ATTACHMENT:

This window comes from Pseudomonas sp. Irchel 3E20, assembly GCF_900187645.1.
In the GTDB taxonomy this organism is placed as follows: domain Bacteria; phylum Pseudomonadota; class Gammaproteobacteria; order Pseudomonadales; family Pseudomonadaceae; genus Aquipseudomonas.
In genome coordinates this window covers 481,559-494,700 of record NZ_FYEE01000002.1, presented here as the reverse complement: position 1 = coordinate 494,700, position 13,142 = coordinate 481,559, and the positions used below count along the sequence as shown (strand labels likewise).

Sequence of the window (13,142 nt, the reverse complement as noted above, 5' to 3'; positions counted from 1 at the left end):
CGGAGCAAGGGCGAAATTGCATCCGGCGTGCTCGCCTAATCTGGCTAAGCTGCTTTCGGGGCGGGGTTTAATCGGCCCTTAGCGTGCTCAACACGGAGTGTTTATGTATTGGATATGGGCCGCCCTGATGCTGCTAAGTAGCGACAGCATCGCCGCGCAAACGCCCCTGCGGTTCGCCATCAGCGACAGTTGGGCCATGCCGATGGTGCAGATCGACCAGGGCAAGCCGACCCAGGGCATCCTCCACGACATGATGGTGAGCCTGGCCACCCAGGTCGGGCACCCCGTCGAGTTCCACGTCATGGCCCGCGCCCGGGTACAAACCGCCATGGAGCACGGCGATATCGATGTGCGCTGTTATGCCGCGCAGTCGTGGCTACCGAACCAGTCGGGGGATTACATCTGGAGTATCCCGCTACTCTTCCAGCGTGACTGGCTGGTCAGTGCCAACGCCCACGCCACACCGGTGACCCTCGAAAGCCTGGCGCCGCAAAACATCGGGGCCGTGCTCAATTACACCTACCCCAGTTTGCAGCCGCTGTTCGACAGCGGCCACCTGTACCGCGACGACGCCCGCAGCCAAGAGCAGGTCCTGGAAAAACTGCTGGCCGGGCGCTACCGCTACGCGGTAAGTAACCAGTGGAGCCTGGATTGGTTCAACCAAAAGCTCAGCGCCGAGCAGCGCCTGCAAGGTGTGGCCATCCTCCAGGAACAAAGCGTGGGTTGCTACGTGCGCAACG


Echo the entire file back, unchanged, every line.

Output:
This window comes from Pseudomonas sp. Irchel 3E20, assembly GCF_900187645.1.
In the GTDB taxonomy this organism is placed as follows: domain Bacteria; phylum Pseudomonadota; class Gammaproteobacteria; order Pseudomonadales; family Pseudomonadaceae; genus Aquipseudomonas.
In genome coordinates this window covers 481,559-494,700 of record NZ_FYEE01000002.1, presented here as the reverse complement: position 1 = coordinate 494,700, position 13,142 = coordinate 481,559, and the positions used below count along the sequence as shown (strand labels likewise).

Sequence of the window (13,142 nt, the reverse complement as noted above, 5' to 3'; positions counted from 1 at the left end):
CGGAGCAAGGGCGAAATTGCATCCGGCGTGCTCGCCTAATCTGGCTAAGCTGCTTTCGGGGCGGGGTTTAATCGGCCCTTAGCGTGCTCAACACGGAGTGTTTATGTATTGGATATGGGCCGCCCTGATGCTGCTAAGTAGCGACAGCATCGCCGCGCAAACGCCCCTGCGGTTCGCCATCAGCGACAGTTGGGCCATGCCGATGGTGCAGATCGACCAGGGCAAGCCGACCCAGGGCATCCTCCACGACATGATGGTGAGCCTGGCCACCCAGGTCGGGCACCCCGTCGAGTTCCACGTCATGGCCCGCGCCCGGGTACAAACCGCCATGGAGCACGGCGATATCGATGTGCGCTGTTATGCCGCGCAGTCGTGGCTACCGAACCAGTCGGGGGATTACATCTGGAGTATCCCGCTACTCTTCCAGCGTGACTGGCTGGTCAGTGCCAACGCCCACGCCACACCGGTGACCCTCGAAAGCCTGGCGCCGCAAAACATCGGGGCCGTGCTCAATTACACCTACCCCAGTTTGCAGCCGCTGTTCGACAGCGGCCACCTGTACCGCGACGACGCCCGCAGCCAAGAGCAGGTCCTGGAAAAACTGCTGGCCGGGCGCTACCGCTACGCGGTAAGTAACCAGTGGAGCCTGGATTGGTTCAACCAAAAGCTCAGCGCCGAGCAGCGCCTGCAAGGTGTGGCCATCCTCCAGGAACAAAGCGTGGGTTGCTACGTGCGCAACG